Thursday, October 25, 2007


Officials claiming that RDX is a harmless substance that may be found in deodorants, cosmetics and aerosols are either not doing enough research or deliberately misleading the public as to the cause of the explosion in Glorietta 2 which killed 11 people and injured dozens of others. This puts into question the credibility of the report that the PNP is preparing in an attempt to shed light on the cause of the explosion.

The latest theory that the PNP is presenting is that the explosion was an industrial accident, caused by the explosive ignition of methane and diesel fumes in the mall’s basement. In order for this theory to hold, the traces of RDX found by the PNP must be ignored. But how can you ignore such a finding?

In the investigation of an explosion in a theater in Ludhiana, India last October 14 where six people were killed, police concluded that the explosion was caused by RDX when they found traces of the substance in the blast site. In this country, traces of a known explosive substance are explained as possibly coming from deodorant.

DILG Secretary Ronaldo Puno tried to downplay the traces of RDX in the blast site by claiming that RDX is a substance found in ordinary items such as deodorant, aerosols and even cosmetics. With the wonderful world wide web at my fingertips, I did some research in teh comfort of my computer chair. My research yielded nothing about RDX being used in such everyday consumer products. All I came up with in my research is that RDX is an explosive substance used in military applications. How did traces of it end up in a mall?

In fact, the very name of the substance is indicative of its nature and use. “RDX stands for Royal Demolition Explosive or Research Department Explosive. How can that be used in deodorants and cosmetics? Would you put something named Royal Demolition Explosive under your armpit? My guess is you won't.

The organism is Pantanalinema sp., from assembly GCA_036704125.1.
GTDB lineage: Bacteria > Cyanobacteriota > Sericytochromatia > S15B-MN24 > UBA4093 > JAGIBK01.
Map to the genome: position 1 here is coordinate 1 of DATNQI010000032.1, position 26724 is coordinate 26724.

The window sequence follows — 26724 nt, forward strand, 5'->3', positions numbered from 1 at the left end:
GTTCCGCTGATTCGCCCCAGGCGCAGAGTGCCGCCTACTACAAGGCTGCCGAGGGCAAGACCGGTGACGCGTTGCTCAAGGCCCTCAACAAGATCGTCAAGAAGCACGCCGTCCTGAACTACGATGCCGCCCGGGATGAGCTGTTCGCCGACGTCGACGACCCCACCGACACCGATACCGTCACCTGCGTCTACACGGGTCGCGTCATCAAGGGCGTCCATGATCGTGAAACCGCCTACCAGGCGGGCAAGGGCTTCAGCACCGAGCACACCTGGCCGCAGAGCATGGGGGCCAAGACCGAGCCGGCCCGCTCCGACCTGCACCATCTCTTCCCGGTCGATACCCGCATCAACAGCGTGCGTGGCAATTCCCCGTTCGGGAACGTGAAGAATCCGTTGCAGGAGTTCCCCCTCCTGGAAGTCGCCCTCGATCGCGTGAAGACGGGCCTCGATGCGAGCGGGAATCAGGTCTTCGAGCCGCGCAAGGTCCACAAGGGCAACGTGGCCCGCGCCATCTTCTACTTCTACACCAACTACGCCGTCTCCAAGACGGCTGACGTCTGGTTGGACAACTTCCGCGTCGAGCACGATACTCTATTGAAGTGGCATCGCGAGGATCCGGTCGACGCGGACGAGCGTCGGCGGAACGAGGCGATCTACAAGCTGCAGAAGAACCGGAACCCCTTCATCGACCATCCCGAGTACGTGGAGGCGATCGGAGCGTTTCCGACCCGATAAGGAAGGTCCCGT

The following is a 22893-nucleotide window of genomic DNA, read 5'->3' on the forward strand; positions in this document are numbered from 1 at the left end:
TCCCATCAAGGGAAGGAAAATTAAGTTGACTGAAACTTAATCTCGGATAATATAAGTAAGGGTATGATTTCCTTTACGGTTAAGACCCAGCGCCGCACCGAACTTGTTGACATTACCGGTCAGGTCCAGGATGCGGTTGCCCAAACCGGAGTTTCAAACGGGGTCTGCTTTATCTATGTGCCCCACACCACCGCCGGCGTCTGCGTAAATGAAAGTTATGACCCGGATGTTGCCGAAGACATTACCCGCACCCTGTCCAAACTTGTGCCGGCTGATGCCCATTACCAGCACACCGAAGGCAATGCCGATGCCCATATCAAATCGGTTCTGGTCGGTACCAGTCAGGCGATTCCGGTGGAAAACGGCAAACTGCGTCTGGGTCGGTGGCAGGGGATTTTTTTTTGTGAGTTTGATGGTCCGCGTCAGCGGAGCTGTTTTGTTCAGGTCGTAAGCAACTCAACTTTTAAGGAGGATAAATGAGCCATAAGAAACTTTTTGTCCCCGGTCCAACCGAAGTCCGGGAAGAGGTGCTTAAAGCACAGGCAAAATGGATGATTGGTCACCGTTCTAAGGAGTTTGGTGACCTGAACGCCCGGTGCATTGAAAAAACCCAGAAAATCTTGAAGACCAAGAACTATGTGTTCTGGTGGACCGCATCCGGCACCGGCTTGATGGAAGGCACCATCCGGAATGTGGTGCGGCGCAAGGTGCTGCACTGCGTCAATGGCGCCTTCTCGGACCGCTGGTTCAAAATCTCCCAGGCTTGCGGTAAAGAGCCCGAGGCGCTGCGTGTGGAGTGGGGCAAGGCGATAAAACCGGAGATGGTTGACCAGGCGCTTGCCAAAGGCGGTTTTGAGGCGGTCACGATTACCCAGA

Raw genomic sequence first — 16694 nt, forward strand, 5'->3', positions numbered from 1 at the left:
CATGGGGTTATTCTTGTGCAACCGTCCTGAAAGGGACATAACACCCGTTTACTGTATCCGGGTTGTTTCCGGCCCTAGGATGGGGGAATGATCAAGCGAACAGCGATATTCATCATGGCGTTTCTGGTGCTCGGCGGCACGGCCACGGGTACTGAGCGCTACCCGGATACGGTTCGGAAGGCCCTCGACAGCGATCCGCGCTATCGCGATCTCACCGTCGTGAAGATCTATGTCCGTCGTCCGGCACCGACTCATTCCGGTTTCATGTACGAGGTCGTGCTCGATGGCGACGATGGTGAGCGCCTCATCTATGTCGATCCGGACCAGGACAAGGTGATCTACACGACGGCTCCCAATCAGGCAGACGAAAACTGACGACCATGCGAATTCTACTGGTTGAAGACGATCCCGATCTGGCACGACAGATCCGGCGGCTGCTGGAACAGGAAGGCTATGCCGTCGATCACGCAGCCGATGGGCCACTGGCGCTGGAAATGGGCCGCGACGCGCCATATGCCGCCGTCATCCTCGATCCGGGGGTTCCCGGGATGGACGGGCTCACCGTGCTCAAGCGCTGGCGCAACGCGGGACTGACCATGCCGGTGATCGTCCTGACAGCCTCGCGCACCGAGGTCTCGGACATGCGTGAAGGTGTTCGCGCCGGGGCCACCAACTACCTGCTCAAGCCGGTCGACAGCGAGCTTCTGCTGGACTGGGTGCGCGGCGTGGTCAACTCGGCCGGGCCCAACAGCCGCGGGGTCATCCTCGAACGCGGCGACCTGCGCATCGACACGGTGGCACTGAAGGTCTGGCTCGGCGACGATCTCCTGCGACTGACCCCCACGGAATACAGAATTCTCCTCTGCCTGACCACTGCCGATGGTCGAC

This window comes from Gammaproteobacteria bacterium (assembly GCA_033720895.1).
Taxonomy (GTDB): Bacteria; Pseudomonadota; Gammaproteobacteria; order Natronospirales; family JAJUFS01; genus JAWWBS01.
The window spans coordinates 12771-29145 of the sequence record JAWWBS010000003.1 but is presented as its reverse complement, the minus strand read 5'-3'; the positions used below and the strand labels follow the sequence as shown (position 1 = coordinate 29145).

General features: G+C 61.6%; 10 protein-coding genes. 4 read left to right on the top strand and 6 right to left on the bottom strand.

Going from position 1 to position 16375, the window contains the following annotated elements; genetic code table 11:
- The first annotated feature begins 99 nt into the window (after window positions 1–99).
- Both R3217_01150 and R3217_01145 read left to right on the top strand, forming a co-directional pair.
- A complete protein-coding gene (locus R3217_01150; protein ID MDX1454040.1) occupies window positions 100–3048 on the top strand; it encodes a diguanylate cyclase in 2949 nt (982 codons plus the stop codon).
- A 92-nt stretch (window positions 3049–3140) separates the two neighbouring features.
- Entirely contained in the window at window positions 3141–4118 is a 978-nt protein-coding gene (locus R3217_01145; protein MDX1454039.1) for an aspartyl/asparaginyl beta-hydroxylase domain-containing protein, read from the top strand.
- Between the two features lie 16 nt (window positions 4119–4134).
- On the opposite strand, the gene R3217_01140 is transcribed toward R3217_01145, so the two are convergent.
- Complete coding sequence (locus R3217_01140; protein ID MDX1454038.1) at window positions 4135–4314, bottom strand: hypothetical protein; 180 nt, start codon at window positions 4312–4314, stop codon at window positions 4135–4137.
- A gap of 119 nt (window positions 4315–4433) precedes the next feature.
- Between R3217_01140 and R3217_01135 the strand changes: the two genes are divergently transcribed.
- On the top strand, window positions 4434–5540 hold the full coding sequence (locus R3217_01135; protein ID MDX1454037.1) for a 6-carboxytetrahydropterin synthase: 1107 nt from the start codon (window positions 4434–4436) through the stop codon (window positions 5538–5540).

Besides, deodorant is supposed to prevent "putok", not cause it, right?

The impossibility of RDX being used in consumer products is supported by the United States Environmental Protection Agency’s classification of RDX as a “possible human carcinogen”. Likewise, the U.S. Agency for Toxic Substances and Disease Registry says that RDX can cause seizures in humans and is considered a hazardous substance.

Scientific research and testing of RDX on rabbits and rats resulted in reproductive effects. Thus, the researchers recommended that human females of childbearing age be protected from exposure to RDX. What company will use it as a component of lip stick?

The attempt to downplay the traces of RDX in the Glorietta 2 blast site leads one to suspect that the authorities are trying to lead the public into believing a theory that the explosion was not deliberate, that it was just an accident. They even say that RDX is not an explosive, contrary to information provided in websites of U.S. government agencies which describe RDX as a type of explosive. Why is this so?

I find it hard to believe that the experts in the PNP don’t know what RDX is. They are experts. They should know what it is. Unless, of course, if they are doing this deliberately.

In spite of all the information I have gathered that RDX cannot possibly be a component of consumer products, I am willing to swallow my pride and publicly apologize if the PNP can present a deodorant, cosmetic or aerosol that which has RDX as an ingredient. In the meantime, they better get their act together and give us the real story behind this incident.

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